Everybody loves chocolate, right?! I can’t resist a succulent plump strawberry dipped in semi-sweet dark chocolaty deliciousness. Unfortunately, many of our furry friends also can’t resist these sweet sensations either. Yet, their cocoa indulgence can be problematic and even deadly. This week I share with you some words about chocolate toxicity, and I hope you will share them with other pet parents. Happy reading!
Chocolate Intoxication – Why is chocolate toxic?
Chocolate contains two stimulants that belong to a class of chemicals called methylxanthines. The compounds are caffeine and theobromine. The concentration of methyxanthines varies among forms of chocolate.
|Methylxanthine Concentrations in Different Forms of Chocolate|
|White chocolate (1 oz)||0.85 mg||0.2 mg|
|Milk chocolate (1 oz)||6 mg||44-56 mg|
|Semisweet chocolate (1 oz)||22 mg||238 mg|
|Baking chocolate (1 oz)||35-47 mg||393 mg|
Methylxanthines are absorbed quickly from the gastrointestinal tract and processed in the liver. These compounds have many dangerous and potential lethal actions in the body, including:
- Inhibition of special receptors (called adenosine receptors) to stimulate the nervous system – the result is excitement, relentlessness, and a rapid heart rate
- Inhibition of a unique enzyme (called phosphodiesterase) – the result is the release of certain hormones, particularly adrenaline
- Enhancement of calcium levels in muscle cells – the result is increased contraction of certain muscles, including the heart
The median lethal dose of caffeine in dogs is 140 mg/kg; that of theobromine is 250-500 mg/kg. To date, we do not know the minimum toxic doses for either chemical in dogs or cats. However, we do know 1 oz/kg of mild chocolate and as little as 0.2 oz/kg of baking chocolate can be lethal to dogs. Pet parents can contact a veterinary toxicology expert at the ASPCA Animal Poison Control Center to find out if the amount their pet ingested is toxic.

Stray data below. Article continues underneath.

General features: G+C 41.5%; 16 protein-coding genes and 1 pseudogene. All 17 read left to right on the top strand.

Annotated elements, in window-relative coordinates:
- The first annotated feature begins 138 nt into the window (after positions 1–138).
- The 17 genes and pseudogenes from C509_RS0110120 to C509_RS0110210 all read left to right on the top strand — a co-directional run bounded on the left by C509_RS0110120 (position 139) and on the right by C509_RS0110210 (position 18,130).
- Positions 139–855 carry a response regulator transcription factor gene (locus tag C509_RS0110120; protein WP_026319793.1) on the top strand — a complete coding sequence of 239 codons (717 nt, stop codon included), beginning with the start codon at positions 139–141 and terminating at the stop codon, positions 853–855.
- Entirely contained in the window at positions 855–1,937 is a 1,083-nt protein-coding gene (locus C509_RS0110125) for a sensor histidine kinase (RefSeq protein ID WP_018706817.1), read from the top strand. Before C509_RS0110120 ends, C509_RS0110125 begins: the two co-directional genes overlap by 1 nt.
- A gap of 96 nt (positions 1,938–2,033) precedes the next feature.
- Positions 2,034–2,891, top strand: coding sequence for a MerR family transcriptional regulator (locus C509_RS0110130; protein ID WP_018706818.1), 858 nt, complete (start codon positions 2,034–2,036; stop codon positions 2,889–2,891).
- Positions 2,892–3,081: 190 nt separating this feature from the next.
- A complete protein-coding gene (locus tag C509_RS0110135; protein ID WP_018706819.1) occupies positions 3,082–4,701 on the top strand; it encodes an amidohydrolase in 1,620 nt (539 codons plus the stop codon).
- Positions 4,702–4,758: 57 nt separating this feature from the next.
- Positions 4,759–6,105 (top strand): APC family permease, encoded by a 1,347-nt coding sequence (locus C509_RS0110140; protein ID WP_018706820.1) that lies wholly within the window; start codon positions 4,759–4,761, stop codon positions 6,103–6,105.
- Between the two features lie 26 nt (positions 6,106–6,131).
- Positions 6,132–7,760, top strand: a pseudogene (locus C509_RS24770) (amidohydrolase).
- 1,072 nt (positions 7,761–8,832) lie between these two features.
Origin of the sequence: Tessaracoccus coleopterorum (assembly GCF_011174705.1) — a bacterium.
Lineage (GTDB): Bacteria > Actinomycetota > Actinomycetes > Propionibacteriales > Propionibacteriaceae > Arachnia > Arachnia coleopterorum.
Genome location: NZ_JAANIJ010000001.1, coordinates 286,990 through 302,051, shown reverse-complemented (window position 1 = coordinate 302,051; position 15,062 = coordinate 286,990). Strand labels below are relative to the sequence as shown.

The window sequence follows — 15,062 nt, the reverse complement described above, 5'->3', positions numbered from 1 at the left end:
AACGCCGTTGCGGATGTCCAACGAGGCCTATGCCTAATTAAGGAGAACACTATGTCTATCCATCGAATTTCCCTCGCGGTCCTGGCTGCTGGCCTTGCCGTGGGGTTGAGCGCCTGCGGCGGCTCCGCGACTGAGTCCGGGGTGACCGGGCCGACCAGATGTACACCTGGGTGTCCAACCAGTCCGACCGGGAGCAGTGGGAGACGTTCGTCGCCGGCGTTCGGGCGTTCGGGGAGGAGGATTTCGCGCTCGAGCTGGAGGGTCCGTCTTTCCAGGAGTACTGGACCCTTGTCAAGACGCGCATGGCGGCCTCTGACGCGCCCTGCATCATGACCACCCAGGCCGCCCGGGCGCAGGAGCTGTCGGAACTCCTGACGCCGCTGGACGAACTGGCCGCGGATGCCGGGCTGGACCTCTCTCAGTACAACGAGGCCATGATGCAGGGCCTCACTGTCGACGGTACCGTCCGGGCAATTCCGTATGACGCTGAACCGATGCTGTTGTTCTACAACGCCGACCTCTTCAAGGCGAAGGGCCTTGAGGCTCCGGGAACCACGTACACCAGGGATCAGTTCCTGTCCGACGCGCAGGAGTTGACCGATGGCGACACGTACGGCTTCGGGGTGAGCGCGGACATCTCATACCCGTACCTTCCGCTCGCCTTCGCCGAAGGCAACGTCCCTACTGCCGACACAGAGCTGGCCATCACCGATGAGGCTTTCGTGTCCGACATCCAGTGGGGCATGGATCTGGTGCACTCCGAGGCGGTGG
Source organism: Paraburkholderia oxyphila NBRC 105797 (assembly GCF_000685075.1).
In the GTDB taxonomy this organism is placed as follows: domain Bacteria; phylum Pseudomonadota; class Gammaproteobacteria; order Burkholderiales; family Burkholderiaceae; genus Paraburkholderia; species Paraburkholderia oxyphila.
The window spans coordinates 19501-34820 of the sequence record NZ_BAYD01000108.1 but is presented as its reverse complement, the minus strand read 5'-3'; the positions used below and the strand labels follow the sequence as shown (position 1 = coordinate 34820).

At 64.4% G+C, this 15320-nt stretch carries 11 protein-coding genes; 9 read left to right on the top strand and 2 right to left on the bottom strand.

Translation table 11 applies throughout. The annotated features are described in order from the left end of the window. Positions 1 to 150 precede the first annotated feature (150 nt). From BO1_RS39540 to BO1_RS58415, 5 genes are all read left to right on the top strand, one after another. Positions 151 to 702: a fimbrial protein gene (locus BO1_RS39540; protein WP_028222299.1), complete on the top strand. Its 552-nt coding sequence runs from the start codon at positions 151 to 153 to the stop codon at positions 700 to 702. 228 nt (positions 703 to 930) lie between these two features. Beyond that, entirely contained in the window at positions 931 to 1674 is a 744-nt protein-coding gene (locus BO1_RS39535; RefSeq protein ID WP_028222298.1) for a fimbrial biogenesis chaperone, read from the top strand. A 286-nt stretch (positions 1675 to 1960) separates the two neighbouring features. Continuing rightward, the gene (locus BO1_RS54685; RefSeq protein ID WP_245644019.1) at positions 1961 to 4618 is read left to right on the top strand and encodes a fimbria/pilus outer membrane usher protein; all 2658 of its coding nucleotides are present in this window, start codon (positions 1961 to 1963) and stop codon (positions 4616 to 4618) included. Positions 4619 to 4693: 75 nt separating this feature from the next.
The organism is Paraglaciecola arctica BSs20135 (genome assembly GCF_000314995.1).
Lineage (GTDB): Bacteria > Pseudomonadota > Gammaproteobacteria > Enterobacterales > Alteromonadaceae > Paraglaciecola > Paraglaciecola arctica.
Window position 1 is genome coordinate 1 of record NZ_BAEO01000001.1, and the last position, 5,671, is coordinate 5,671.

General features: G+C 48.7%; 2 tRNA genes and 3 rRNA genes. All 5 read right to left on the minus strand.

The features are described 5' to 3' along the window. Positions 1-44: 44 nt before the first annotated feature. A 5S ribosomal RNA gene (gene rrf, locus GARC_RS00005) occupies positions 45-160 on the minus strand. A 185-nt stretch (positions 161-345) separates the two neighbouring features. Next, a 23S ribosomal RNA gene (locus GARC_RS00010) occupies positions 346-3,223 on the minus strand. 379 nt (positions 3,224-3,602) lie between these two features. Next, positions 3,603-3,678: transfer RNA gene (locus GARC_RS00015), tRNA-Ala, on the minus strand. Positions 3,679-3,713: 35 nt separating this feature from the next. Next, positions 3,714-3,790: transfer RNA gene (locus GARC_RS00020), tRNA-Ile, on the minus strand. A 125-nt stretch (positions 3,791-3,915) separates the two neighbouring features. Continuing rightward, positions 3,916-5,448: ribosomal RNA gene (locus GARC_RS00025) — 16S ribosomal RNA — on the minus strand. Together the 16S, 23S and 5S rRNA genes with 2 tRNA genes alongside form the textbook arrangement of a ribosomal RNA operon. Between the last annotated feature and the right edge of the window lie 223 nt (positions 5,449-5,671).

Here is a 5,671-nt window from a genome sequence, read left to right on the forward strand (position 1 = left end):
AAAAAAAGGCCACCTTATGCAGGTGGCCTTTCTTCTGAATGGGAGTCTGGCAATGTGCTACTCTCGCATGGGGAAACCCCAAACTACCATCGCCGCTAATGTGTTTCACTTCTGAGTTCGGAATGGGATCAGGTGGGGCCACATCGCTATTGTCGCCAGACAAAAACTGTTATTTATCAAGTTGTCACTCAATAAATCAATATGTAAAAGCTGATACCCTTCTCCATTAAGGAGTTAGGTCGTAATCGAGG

Chocolate Intoxication – What does it look like?
The diagnosis of chocolate intoxication is straightforward. Pet parents often find partially eaten products or at least remnants of packaging. Intoxicated pets also have classic clinical signs depending on the amount of chocolate consumed. These signs include:
- Vomiting (often containing and/or smelling like chocolate)
- Increased thirst
- Increased frequency of urination
- Excitability and hyperactivity
- Elevated heart rate (called tachycardia)
- Elevated respiratory rate (called tachypnea)
- Weakness and unsteadiness
Chocolate Intoxication – How is it treated?
Veterinarians can give animals medication within ~4 hours of chocolate ingestion to make them vomit as long as there are no contraindications to making them do so. Clinicians can also give by mouth a special liquid medication called activated charcoal to help prevent further absorption of methxylxanthines from the gastrointestinal tract. For patients with cardiovascular compromise, veterinarians will recommend supportive measures to stabilize intoxicated patients prior to instituting decontamination procedures. They will also use intravenous fluid therapy, as well as medications to help regulate heart rate and treat seizure activity. Anti-nausea medications can be particularly helpful, especially in those with suspected or confirmed concurrent acute pancreatitis. Placing a temporary catheter in the urinary bladder promotes the elimination of methylxanthine-laden urine as well.
The take-away message about chocolate intoxication in pets…
Chocolate is delicious! Humans and our pets agree on that fact. Yet for our furry family members, chocolate is toxic and can be lethal. Intoxicated pets are often restless, vomit, and have diarrhea. They can have life-threatening abnormal heart rhythms and even seizures. Yet with prompt decontamination and supportive care, pets can make a complete recovery.
To speak with a veterinary toxicology expert, please visit the ASPCA Animal Poison Control Center.
To find a board-certified veterinary emergency and critical care specialist, please visit the American College of Veterinary Emergency and Critical Care.
Wishing you wet-nosed kisses,